[email protected]:/var/log/installer$ sudo cat media-info 
Ubuntu 12.10 "Quantal Quetzal" - Release amd64 (20121017.5)
[email protected]:/var/log/installer$

 

Selection_111

two-line bash script to extract all rars in a given folder

By , 2013-02-15 12:15

This script will find all .rar files in a given directory and extract them into the specified directory. Requires the unrar binary installed in PATH.

usage: unrar-recursive.sh [directory to scan] [extraction destination dir]

  • Running the script without arguments will search for all .rar files in the current directory and subdirectories and extract them all to the current working directory.
  • Running the script with only 1 argument will search for all .rar files in the specified directory and extract them into the same directory.
#!/bin/bash
if [ "$#" -eq 0 ]; then dest=$1; else dest=$2; fi
find $1 -type f -iname "*.rar" -exec unrar e {} $dest \;

Sources:

Atheros AR5005/5212, WPA encryption

By , 2012-11-07 22:08

I have a few old reliable AR5005G (5212, PCI 168c:0013) cards, both MiniPCI and Cardbus from the heyday of Wireless-G back in the early ’00s. Back then, Atheros 500x series cards were THE cards to have if you wanted to have some fun with aircrack, or if you just wanted your WiFi to actually WORK, especially under Linux. The madwifi (aka ath_pci) drivers were probably the most stable wireless drivers at the time. Even on Windows, you could use 3rd party drivers to put the cards in monitor mode and capture packets.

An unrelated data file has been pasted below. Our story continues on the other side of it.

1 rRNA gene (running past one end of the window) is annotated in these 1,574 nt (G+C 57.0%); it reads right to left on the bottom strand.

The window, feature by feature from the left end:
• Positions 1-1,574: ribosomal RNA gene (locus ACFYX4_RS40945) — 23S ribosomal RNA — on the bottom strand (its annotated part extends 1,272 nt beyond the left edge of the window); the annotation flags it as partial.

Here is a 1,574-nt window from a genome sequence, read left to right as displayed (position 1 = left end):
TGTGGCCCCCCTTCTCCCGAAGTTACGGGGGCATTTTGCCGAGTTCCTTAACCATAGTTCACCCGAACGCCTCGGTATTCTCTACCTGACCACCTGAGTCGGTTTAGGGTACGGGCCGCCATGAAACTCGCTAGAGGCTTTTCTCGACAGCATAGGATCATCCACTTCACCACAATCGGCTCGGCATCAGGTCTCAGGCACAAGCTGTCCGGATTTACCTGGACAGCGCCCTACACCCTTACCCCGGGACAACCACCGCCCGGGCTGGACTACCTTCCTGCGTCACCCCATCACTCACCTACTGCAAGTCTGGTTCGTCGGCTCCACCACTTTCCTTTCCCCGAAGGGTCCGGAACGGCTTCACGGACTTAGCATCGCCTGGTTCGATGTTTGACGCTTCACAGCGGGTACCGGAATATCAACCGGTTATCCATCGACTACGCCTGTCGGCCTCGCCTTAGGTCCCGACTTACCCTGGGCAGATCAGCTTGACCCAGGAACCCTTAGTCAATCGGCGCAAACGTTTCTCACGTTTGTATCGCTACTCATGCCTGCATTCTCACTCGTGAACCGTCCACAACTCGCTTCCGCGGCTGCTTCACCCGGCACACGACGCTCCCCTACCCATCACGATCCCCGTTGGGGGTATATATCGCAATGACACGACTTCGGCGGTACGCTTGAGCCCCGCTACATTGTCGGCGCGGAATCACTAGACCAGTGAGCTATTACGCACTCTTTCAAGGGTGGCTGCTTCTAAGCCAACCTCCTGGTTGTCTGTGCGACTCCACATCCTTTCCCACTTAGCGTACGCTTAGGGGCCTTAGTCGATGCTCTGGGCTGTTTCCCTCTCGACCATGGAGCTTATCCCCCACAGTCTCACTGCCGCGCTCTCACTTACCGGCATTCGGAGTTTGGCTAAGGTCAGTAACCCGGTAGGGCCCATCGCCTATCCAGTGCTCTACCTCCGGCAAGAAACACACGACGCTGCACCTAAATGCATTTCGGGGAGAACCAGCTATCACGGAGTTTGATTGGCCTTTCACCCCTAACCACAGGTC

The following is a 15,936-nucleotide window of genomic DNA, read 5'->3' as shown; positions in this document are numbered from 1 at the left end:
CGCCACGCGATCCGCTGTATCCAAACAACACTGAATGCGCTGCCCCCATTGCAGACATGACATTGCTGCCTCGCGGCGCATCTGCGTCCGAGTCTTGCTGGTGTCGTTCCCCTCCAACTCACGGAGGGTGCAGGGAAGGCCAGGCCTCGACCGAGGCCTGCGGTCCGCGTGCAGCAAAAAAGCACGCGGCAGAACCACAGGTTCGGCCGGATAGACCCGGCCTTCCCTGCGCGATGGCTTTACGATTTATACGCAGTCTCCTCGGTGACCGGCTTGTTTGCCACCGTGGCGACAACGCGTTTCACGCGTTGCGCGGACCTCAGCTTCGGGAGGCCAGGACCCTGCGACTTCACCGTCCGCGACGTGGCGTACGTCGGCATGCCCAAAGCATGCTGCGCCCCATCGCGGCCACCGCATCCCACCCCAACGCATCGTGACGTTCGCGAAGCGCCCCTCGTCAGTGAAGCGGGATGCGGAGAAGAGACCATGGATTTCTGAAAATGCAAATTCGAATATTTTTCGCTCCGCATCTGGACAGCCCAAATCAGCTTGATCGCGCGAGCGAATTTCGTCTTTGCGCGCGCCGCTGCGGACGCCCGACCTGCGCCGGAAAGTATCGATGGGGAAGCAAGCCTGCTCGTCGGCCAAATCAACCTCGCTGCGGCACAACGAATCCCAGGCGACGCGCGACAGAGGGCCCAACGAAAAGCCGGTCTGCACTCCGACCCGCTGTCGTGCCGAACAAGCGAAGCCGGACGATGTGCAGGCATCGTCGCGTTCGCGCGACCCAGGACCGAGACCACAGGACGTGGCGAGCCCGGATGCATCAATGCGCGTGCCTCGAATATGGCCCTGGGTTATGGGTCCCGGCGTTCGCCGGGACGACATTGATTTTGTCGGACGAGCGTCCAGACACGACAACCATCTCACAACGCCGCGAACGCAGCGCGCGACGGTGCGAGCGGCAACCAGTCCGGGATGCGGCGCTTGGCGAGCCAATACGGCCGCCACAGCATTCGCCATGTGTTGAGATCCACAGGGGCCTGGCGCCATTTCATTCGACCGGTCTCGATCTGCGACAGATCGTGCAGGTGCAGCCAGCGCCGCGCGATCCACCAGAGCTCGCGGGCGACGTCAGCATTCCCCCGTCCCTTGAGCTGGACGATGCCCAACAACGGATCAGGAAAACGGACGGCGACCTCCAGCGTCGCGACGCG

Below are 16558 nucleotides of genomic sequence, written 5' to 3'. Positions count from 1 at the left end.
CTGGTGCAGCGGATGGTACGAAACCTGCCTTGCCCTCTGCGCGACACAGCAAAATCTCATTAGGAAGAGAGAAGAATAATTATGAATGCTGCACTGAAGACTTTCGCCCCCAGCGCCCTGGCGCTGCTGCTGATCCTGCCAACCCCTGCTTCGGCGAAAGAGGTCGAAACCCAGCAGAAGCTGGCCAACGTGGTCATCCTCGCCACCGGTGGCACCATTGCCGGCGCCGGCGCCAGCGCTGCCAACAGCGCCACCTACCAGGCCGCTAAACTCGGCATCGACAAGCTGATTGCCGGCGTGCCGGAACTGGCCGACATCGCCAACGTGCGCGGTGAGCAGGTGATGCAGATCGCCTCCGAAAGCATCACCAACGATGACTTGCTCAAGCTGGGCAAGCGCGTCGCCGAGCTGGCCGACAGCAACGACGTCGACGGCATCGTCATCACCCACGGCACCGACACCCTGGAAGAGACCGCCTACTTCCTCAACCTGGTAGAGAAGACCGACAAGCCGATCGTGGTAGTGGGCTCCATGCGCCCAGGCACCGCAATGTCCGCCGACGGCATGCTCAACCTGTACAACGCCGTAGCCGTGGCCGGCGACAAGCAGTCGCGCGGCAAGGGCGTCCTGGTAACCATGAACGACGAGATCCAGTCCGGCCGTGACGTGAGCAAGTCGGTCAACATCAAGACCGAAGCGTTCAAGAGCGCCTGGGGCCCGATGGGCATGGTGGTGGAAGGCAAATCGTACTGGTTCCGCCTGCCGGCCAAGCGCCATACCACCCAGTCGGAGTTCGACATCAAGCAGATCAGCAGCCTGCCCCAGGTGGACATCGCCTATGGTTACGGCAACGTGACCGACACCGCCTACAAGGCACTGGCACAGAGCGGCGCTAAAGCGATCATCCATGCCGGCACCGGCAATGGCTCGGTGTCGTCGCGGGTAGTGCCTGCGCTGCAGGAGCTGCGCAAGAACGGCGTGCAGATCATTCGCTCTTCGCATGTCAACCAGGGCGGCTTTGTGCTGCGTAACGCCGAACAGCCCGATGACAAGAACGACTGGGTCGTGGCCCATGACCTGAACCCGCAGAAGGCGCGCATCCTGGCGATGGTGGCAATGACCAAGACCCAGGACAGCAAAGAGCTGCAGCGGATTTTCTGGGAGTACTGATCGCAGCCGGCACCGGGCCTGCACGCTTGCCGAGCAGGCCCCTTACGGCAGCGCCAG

Times have changed and madwifi has been superseded by ath5k (and indirectly ath9k).

For some reason I decided to install Ubuntu 12.04 on an old Fujitsu Lifebook (Pentium III 600MHz, upgraded 512MB RAM, ATI Mobility Radeon M4) without built-in wireless, using a Netgear WPN511 Cardbus adapter. I expected everything to work as it did in the old days, but for some reason the WiFi wouldn’t stay connected.

It seems the hardware encryption capabilites on the card don’t quite support WPA2/CCMP-AES, even though the ath5k driver says it does. So the solution is to disable hardware encryption support:

echo "options ath5k nohwcrypt=1" | sudo tee /etc/modprobe.d/ath5k.conf

Then reboot, or reload the ath5k module (modprobe -rv ath5k, modprobe -v ath5k).

Now I can enjoy my surprisingly not-extremely-slow 10-year old laptop wirelessly.

Source: http://ubuntuforums.org/showthread.php?p=12086356#post12086356

http://madwifi-project.org/

Useful apt commands

By , 2012-10-29 14:46

apt-cache search [searchterm]

search local apt-cache for a package  containing [searchterm]

apt-file list [packagename]

lists all files associated with [packagename], even if the package is not installed

apt-file search [/path/to/file]

search for the package that “owns” [/path/to/file]

apt-cache madison [packagename]

displays all available versions of [packagename]

apt-get install [packagename]=[version]

force apt to install a specific version of a package

Automatic vpnc connection on DD-WRT

By , 2012-09-24 18:34

I sometimes have to work from home, which means using VPN. Cisco VPN works quite well, but it’s just not the same as being on the corp network.

Using a spare DD-WRT router (ASUS WL-520GU) running the VPN build of DD-WRT, I set up a persistent VPN connection. Now when I connect my work PC to this router, it behaves just like it’s on the corporate LAN.

How to do it